Church of St. Martin was erected around 1315 on the initiative of a certain Paul of Krtíš. In the first quarter of the 14th century its the interior was decorated with colorful paintings, completed at the beginning of the 16th century by the insertion of a polychrome ceiling in the nave. In the 17th century, a wooden belfry was erected next to the church, and in the 18th century, a gallery was placed inside the nave. During World War II, the church was damaged by shelling, but it was restored in 1947-1948 and in 1975, when the restoration of medieval polychromes was completed.
The church was erected on a hill as a towerless, single-nave structure with a narrower, four-sided chancel on the eastern side and a sacristy attached to it from the north. The whole building received thick walls and only a few small windows with high and very narrow jambs. The walls were so thick that no buttresses were used, despite the fact that cross-rib vaults were placed in the chancel and sacristy. The interior of the nave was covered with a flat, wooden ceiling. The church was surrounded by a stone wall with a gate on the south side.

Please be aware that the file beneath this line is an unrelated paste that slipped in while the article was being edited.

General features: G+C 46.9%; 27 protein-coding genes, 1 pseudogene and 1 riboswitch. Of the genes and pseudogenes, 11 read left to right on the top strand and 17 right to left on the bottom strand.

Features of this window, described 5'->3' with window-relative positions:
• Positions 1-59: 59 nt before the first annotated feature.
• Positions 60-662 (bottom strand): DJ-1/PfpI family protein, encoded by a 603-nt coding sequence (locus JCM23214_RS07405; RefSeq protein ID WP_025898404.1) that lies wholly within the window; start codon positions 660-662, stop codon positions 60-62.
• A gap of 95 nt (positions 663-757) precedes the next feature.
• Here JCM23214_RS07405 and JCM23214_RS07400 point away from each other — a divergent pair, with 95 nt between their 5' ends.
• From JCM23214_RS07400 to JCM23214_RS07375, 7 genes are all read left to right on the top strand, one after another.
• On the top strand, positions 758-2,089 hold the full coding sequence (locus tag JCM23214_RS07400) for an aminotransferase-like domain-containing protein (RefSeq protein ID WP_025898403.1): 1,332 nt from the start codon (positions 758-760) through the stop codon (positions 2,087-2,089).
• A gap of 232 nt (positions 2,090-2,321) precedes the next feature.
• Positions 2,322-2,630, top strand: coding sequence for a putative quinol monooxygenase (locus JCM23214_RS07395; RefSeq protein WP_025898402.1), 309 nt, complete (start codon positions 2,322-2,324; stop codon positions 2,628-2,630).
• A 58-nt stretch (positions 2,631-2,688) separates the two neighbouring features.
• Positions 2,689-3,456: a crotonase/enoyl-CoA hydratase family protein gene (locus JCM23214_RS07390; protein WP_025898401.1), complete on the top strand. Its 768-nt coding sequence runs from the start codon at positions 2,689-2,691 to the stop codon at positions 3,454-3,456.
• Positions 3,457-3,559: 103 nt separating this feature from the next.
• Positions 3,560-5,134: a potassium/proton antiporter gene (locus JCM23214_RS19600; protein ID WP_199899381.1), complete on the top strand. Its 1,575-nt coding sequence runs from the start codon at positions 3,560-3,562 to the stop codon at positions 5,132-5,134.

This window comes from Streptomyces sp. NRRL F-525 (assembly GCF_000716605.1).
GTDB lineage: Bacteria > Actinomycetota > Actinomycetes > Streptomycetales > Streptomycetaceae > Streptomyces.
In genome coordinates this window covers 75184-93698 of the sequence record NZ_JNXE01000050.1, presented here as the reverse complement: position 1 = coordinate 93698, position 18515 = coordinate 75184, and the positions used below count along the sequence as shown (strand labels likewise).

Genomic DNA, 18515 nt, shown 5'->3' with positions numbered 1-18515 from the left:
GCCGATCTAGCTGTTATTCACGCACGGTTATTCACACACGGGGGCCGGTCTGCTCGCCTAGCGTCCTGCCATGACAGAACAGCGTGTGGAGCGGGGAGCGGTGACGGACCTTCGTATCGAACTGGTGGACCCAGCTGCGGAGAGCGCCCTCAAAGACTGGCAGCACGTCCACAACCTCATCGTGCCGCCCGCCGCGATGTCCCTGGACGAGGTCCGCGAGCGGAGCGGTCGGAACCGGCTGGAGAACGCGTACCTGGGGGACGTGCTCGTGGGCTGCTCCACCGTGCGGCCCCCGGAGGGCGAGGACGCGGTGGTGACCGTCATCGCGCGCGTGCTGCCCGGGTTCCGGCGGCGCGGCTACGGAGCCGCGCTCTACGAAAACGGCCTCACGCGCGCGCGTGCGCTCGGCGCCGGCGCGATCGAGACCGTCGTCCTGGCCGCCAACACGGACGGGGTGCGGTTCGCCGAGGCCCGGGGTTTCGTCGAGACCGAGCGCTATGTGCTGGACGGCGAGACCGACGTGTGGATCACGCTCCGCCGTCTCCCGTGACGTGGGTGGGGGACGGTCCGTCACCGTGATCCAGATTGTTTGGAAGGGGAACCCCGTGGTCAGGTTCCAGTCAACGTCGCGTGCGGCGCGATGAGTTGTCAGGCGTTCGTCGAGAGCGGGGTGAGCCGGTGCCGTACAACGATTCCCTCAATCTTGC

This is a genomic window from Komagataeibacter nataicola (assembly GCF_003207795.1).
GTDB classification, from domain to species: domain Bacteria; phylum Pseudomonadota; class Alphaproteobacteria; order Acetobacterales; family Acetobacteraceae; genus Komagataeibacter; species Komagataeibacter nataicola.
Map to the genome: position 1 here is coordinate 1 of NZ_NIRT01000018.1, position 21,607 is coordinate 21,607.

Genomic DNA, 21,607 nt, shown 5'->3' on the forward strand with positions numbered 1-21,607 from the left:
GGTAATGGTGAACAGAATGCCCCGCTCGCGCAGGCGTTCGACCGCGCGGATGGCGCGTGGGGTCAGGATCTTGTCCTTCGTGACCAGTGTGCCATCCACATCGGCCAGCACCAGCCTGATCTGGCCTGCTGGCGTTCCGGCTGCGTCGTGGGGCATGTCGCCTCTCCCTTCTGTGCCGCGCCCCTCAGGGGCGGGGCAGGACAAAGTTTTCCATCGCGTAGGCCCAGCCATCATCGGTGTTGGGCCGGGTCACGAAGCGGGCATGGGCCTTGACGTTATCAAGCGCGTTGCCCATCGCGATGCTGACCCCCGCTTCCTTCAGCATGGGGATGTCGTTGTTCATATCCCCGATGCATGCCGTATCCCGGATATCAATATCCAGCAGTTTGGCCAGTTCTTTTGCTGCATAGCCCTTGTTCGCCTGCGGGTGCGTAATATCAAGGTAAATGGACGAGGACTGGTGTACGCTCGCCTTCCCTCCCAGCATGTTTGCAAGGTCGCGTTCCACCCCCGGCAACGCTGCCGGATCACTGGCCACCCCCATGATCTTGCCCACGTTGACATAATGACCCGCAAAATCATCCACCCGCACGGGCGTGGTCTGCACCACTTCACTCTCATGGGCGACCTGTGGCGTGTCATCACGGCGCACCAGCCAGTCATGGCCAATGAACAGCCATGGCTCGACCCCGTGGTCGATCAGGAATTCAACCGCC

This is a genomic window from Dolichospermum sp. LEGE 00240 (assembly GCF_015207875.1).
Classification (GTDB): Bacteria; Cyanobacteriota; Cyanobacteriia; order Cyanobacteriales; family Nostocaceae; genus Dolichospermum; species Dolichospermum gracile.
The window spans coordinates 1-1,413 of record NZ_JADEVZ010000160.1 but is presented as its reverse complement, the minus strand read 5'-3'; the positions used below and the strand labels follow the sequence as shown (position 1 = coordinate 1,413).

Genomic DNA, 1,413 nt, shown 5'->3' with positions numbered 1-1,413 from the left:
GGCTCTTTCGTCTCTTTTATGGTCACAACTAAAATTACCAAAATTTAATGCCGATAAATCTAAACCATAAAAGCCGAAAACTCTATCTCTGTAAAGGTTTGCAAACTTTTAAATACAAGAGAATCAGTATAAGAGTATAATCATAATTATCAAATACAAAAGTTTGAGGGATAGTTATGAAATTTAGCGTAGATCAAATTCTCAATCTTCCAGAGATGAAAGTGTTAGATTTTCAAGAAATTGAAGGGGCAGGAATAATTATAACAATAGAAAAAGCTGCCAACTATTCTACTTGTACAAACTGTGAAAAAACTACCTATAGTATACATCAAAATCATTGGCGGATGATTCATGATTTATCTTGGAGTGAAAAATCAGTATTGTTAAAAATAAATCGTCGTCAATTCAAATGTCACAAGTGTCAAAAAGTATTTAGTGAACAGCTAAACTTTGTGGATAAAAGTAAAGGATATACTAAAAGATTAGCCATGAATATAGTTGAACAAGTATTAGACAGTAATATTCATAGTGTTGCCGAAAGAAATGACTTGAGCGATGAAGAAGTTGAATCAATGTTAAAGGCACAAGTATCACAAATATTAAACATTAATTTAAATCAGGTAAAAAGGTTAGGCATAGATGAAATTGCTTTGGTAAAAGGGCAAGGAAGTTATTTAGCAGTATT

The interior of the church in the Middle Ages was covered with colorful polychromes. First, in the first quarter of the 14th century, half-figures of prophets in round medallions were created on the inner surface of the chancel arch, then at the end of the 14th century and at the beginning of the 15th century, the Christological cycle was placed on the walls of the chancel. The interior of the nave was decorated with, inter alia, scenes from the life of St. Bartholomew, St. Ladislaus and St. George, while in the north-eastern corner at the beginning of the 16th century scenes depicting the Madonna and the Archangel Michael weighing souls were placed.
The church is one of the best-preserved early Gothic village churches with defensive features in Slovakia. On the walls of its nave and on the vault of the presbytery there are valuable gothic frescoes from the period from around 1370 to around 1500. The nave is covered with a wooden, painted ceiling from the beginning of the 16th century. The valuable equipment is complemented by a stone, Gothic baptismal font from the end of the 14th century.
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